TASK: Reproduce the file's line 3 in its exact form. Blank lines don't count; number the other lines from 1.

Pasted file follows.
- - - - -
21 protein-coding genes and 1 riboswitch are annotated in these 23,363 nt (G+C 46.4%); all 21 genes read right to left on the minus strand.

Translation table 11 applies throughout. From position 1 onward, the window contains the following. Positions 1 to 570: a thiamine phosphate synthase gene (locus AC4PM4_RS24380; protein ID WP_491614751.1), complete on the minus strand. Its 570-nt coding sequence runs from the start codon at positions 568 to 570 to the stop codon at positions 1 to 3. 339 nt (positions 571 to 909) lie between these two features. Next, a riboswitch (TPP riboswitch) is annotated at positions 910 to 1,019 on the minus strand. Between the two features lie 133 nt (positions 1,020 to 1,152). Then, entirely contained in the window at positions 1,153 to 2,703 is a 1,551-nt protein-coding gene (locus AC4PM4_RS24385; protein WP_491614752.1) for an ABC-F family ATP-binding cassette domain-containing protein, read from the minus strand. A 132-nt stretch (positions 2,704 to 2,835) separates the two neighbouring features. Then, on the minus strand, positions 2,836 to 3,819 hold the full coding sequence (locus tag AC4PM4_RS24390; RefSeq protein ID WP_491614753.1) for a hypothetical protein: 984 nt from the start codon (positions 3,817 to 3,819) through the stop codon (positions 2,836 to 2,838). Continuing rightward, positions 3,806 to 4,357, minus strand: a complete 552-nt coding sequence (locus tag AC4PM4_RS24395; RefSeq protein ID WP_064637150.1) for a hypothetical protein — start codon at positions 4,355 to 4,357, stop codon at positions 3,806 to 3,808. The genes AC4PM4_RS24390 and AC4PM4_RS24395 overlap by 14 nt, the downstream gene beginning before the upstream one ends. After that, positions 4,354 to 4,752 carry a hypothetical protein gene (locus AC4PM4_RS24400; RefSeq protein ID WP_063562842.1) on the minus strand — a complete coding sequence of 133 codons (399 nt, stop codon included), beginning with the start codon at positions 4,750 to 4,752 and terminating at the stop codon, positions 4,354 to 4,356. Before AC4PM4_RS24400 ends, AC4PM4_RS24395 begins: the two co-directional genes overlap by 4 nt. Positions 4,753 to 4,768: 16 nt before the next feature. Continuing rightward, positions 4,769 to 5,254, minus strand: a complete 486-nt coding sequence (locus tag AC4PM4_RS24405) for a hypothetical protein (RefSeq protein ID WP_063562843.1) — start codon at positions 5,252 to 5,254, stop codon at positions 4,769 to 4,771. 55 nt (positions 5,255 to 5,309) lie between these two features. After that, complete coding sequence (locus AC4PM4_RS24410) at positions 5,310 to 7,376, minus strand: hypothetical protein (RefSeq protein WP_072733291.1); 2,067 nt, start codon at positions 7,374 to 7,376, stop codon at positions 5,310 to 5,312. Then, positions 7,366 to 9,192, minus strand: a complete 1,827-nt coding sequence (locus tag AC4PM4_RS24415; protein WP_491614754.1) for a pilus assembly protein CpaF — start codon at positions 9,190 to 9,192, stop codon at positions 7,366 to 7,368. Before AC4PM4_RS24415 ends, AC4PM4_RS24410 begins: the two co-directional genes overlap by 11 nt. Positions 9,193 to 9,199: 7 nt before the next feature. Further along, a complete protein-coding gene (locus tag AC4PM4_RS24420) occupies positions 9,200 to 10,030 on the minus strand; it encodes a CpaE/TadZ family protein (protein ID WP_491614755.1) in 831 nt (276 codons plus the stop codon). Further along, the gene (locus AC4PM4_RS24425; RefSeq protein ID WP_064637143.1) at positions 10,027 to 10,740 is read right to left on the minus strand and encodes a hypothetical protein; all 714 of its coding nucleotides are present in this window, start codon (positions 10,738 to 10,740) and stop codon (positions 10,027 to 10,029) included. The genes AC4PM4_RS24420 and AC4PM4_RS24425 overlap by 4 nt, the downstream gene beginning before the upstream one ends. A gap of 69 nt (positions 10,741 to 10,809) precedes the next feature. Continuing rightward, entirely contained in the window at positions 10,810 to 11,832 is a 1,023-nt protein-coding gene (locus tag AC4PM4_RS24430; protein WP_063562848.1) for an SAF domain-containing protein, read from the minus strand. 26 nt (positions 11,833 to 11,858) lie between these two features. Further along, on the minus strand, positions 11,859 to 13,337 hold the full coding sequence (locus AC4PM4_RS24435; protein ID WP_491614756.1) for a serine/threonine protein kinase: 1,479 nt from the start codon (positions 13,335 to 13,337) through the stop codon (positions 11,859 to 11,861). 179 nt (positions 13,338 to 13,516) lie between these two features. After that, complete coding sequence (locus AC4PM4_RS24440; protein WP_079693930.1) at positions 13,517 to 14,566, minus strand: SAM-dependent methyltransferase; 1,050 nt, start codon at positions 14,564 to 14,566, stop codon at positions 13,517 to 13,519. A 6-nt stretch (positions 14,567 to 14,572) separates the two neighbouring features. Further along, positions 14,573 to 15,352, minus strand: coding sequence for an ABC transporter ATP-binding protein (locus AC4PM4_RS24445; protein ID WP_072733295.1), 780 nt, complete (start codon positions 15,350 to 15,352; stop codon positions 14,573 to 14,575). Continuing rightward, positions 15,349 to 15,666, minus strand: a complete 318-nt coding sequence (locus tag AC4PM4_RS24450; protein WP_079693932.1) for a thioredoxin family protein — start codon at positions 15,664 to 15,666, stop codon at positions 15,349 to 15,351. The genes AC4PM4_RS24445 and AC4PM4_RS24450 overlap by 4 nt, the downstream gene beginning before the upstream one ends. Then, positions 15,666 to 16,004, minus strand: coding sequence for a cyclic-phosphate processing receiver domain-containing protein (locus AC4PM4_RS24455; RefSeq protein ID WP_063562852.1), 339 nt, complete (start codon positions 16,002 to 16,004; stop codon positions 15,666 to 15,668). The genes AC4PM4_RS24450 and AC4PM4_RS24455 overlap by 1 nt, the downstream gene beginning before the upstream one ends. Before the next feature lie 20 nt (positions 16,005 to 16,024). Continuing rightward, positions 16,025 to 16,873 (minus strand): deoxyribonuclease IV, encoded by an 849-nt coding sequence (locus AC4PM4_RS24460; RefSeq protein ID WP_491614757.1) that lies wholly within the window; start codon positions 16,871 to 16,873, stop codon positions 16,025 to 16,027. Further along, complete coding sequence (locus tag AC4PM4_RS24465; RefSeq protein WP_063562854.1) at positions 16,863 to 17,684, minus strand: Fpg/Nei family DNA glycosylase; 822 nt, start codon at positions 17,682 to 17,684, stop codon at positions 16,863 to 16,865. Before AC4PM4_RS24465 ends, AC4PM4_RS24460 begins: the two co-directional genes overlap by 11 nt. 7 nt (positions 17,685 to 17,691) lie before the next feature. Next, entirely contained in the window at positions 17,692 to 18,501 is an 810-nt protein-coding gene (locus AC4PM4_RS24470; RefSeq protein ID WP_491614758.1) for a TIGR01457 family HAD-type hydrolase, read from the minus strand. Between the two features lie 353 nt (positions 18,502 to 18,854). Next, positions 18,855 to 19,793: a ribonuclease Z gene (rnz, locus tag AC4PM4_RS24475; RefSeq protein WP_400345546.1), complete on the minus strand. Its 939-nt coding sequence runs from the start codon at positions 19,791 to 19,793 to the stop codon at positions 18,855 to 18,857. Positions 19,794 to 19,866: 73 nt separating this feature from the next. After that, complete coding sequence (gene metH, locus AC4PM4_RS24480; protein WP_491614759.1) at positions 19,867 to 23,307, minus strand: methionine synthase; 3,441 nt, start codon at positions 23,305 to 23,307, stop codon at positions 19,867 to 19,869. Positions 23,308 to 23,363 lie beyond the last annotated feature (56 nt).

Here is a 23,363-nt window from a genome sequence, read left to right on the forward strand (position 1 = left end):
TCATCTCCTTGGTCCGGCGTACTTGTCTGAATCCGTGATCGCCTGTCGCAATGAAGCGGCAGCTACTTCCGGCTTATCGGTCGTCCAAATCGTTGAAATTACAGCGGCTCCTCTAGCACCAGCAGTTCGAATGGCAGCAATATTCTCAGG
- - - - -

Here is a 23,363-nt window from a genome sequence, read left to right on the forward strand (position 1 = left end):